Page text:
One Beat has a longer history than open air gigs. It's a record company and a management outfit, with one band on the books: Dumb. One Beat's Ian Light has a lot on his hands.

Saturday, 29 March 2014

17 hours, 2 studios, 2 finished cuts, one 7 inch. Finally, new stuff from Goodnight Lenin!

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This is about doing it differently. It's also about Record Store Day, the annual Indie record store bash where 700 UK stores – yes, there still are that many – celebrate their independence, and, often, survival. 

This follows on from last week's, on the Album format. If artists are using the format the way last week's post suggests, Indie record stores are where you'll need to go to get them. 

On Record Store Day, a world of lovingly prepared, unique and mainly indie collectibles will be on sale. Pressing runs will be insanely limited. I really can't see any acts gaining financially: it's done to highlight a retail sector which supports independent artists, sometimes in very difficult trading conditions. 

Last Sunday, Goodnight Lenin were in Birmingham's Highbury Studio to cut two songs for Record Store Day. The tracks were mixed at Artisan; all done in under 24 hours, with a limited 7" vinyl run to come from the results. The songs? vintage Crosby Stills Nash and Young. The band's many reasons, along with session photos, exclusive rehearsal audio and more are after the jump.

Sunday, 23 March 2014

On recording that difficult first album. The question might be - why?

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OK, what's the least attractive format?
I went to a terrific show weekend before last at Ort Cafe in Birmingham. The opening act, previously the Young Runaways, now morphed to Drakelow, kicked things off. The front man, in between some rather nice songs, talked, in some detail, about plans for a forthcoming album. And that started me thinking.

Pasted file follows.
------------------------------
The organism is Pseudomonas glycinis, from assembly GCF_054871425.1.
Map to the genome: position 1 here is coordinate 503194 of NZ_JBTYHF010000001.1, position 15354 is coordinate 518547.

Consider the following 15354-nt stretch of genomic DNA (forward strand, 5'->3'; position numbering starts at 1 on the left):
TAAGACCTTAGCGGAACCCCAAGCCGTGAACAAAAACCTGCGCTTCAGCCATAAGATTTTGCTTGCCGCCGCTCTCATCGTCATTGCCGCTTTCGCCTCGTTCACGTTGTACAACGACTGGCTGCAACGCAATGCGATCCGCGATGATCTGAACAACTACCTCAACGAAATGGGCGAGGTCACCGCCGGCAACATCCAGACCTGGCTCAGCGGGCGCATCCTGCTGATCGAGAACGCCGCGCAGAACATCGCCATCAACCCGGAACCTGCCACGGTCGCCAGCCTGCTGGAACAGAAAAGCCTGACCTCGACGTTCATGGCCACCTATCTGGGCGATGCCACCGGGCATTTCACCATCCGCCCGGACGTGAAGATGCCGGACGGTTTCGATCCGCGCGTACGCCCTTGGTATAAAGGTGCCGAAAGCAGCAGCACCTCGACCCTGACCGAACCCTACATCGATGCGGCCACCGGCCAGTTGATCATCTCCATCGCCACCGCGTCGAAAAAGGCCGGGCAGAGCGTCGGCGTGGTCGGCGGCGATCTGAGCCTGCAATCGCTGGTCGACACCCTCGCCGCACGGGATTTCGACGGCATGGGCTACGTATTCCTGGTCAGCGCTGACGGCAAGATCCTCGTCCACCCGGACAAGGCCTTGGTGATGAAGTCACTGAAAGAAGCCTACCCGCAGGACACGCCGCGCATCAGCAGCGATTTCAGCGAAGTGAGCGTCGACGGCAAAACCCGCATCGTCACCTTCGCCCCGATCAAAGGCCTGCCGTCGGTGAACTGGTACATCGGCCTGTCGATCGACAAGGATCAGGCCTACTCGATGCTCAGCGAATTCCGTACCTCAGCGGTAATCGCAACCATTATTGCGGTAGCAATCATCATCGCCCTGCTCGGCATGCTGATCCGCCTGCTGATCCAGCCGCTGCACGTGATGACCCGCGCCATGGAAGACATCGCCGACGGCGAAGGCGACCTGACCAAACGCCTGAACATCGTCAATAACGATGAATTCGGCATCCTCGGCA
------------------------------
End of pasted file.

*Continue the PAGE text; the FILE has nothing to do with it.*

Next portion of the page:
Here's the thing. I get exactly why Drakelow are working on that album. I applaud them. But in a perverse way, albums are now a terribly dated concept, at least from my aged perspective. From an artist's perspective, it's clear: doing an album means you set your stall out, you make a statement, you express yourself. You leave something more substantial in the world than the memory of a few live gigs.

Most of the acts I know want to, or are preparing to, cut an album, or a single, or some vinyl, or an EP. And yet, the concept of an album is now well over a hundred years old. It's out of time. 

Friday, 14 March 2014

The Beat goes on. And on. And on. Three different ways.

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It's complicated. We're now living in a universe where three, count 'em, three Beats are clattering, rattling, skanking, twisting and crawling.
Everett and his cohort of Mighty Mighty local Bosstones. Photo by Horseman
Dave Wakeling, a founder member of the original Beat, lives in California, and leads The English Beat. Fellow Beat founder Ranking Roger leads his brand of The Beat at home, and Everett Morton, the original drummer, has just announced dates for his band, Beat Goes Bang

Time for a chat with Everett, to go with this blog's existing posts on Dave and Roger. you'll find links for those at the bottom of this post. There's clearly a bit of history here. I wasn't planning to dig too deep into the feelings that boil up over a thirty year professional association. But I did... just a bit. 

The immediate question that springs to mind is: leaving Dave's US-based operation aside, is there room for two Beats in the UK, and what sort of musical differentiation will there be?

Sunday, 9 March 2014

The Other Campbell Brother

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While the three younger Campbell brothers wrestle with UB40's disputes, elder brother David is rebuilding a folk career, with echoes of their legendary father Ian.

Photo courtesy of Ian Dunn at Principle Photography